The rain stopped this afternoon and this gave us enough time to finish off the wall that we started on a couple of weeks ago.  We just need to find some coping stones now.

The rain stopped this afternoon and this gave us enough time to finish off the wall that we started on a couple of weeks ago. We just need to find some coping stones now.

Wall in the bottom field

We used a line to get the top  of the wall straight and level.  It is amazing how this simple approach produces a very straight line.  The wall is made up of all sorts of different stone (and the occasionally brick!) from around the property.  If nothing else, the wall is a good way of getting rid of a lot of the surplus stone.

We used a line to get the top of the wall straight and level. It is amazing how this simple approach produces a very straight line. The wall is made up of all sorts of different stone (and the occasionally brick!) from around the property. If nothing else, the wall is a good way of getting rid of a lot of the surplus stone.

Wall in the bottom field

Written by stephen gale

There is a wall (sort of) and a gate in the bottom field.  I suspect that this was the main route into the property before Upper Hagg Road existed.  You can see a “running joint” down the outside of the wall where the wall with the gate joins the wall along the road.  I think this is because the gate wall pre-dates the wall along the road.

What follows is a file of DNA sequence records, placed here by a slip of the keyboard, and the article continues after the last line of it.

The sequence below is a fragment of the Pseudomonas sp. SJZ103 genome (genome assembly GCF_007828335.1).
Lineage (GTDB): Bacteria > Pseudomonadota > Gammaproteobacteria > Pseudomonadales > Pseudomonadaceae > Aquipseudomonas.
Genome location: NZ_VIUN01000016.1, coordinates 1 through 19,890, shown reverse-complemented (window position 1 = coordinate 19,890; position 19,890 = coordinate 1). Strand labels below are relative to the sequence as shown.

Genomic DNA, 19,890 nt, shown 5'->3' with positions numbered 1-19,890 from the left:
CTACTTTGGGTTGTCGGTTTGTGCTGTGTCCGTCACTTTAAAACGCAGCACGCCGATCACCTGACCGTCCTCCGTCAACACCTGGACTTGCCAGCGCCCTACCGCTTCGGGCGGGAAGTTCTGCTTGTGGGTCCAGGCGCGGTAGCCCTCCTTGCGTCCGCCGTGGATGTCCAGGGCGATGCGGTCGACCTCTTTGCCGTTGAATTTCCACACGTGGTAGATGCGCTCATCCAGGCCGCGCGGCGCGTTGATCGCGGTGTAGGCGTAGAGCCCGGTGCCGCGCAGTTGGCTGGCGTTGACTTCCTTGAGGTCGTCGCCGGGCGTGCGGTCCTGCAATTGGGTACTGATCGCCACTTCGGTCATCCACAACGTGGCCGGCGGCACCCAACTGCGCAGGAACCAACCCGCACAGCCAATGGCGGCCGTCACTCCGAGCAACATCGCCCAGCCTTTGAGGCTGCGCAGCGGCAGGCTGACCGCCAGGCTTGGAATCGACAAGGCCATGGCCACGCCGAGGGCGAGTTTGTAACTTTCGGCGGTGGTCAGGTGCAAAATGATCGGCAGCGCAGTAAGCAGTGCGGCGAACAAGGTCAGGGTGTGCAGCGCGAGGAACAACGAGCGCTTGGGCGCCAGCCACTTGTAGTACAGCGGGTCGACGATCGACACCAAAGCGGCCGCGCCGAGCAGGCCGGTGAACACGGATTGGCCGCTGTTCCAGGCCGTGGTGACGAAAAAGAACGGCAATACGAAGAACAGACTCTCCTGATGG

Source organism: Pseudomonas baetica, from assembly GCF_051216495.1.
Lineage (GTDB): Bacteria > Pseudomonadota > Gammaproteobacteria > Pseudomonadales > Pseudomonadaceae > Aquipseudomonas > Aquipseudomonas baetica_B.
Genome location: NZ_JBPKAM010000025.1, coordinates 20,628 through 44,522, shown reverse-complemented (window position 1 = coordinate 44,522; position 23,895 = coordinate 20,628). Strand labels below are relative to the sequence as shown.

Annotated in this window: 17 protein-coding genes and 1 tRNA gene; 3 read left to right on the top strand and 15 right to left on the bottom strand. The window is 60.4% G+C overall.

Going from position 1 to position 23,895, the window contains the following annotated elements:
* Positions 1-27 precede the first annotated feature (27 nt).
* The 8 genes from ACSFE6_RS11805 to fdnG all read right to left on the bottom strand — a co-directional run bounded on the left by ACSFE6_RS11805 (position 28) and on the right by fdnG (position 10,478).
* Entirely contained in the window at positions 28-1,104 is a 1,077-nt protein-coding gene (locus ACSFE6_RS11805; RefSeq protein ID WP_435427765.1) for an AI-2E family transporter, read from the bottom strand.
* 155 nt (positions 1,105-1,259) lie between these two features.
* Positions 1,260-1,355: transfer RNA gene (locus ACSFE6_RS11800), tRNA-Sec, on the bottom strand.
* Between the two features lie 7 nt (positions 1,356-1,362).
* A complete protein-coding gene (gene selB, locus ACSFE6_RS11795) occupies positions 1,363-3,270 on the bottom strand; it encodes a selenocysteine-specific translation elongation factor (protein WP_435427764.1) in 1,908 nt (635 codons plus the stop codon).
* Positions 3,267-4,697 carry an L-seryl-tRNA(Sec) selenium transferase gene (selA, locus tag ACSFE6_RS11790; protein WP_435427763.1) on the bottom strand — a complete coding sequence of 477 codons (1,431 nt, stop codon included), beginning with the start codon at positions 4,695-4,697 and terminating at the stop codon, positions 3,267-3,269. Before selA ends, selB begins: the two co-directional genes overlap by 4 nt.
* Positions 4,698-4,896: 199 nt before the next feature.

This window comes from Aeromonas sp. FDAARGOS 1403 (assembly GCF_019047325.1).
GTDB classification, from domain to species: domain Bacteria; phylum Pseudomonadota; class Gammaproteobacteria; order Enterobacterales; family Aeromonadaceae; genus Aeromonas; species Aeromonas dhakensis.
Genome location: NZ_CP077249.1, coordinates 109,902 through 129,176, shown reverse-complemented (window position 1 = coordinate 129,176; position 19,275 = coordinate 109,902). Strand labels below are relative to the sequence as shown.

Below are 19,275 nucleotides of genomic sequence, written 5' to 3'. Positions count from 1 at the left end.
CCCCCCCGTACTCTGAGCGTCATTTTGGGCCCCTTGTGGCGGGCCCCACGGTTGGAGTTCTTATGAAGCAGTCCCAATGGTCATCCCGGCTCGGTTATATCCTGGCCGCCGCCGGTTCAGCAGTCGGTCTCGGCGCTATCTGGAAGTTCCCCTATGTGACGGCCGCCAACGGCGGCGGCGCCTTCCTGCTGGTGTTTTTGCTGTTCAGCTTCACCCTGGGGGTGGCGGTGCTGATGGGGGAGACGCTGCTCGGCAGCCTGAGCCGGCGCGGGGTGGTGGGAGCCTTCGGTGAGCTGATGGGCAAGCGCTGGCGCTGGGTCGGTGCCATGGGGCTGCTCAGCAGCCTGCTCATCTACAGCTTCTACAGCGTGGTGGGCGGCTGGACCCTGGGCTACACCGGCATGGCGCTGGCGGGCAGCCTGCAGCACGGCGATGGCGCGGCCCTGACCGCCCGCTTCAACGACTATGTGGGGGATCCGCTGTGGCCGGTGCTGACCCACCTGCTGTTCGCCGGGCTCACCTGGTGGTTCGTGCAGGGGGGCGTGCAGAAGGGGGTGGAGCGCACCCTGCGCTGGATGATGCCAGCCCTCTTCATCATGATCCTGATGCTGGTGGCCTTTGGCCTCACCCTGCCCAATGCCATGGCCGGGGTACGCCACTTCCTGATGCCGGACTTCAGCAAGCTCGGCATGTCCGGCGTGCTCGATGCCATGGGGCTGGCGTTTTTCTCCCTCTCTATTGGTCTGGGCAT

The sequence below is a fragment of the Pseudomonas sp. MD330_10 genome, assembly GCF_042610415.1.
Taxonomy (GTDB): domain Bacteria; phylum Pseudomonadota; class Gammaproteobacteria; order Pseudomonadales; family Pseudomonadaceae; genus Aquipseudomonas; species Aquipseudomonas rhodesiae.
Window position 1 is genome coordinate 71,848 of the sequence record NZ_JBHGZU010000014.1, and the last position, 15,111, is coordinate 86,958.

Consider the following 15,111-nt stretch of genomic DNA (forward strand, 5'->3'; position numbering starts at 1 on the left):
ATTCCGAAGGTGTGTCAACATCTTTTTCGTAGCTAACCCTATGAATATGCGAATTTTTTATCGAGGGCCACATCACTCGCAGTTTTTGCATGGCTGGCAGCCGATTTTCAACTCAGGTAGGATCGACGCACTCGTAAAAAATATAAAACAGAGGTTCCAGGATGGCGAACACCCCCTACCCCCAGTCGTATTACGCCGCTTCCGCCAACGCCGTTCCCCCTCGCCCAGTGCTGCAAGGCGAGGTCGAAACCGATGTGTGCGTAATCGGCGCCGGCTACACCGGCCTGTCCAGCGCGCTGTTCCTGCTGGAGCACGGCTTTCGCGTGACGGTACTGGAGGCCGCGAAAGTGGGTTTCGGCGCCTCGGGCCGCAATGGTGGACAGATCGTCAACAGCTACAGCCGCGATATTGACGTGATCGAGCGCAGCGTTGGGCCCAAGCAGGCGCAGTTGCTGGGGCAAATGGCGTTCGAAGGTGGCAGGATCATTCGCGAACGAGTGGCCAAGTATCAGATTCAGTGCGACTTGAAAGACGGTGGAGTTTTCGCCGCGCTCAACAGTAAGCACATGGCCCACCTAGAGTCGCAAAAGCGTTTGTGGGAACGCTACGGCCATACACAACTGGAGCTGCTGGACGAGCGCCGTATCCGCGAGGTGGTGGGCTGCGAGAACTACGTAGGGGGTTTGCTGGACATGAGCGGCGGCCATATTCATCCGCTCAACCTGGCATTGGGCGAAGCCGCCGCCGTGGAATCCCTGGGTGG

The wall to the left of the gate was in decent shape and we did repair it earlier in the year.  The wall on the right of the gate, however, was largely missing.  I am not sure how this had happened since the top part of the wall seems to have survived in tact.  Anyway, with lots of stone left over, it seemed like a good idea to have a bit of a tidy up.

The wall to the left of the gate is not too bad, but the wall on the right was largely missing, until I started building it back up.  The gate posts have the hooks (iron hooks held in place with lead) on the other side of the gate posts.  The only way the gates would have opened would have been away from the camera.  So the land the other side of these gates must have been built up - the gates would never have opened against the built up soil.

The wall to the left of the gate is not too bad, but the wall on the right was largely missing, until I started building it back up. The gate posts have the hooks (iron hooks held in place with lead) on the other side of the gate posts. The only way the gates would have opened would have been away from the camera. So the land the other side of these gates must have been built up – the gates would never have opened against the built up soil.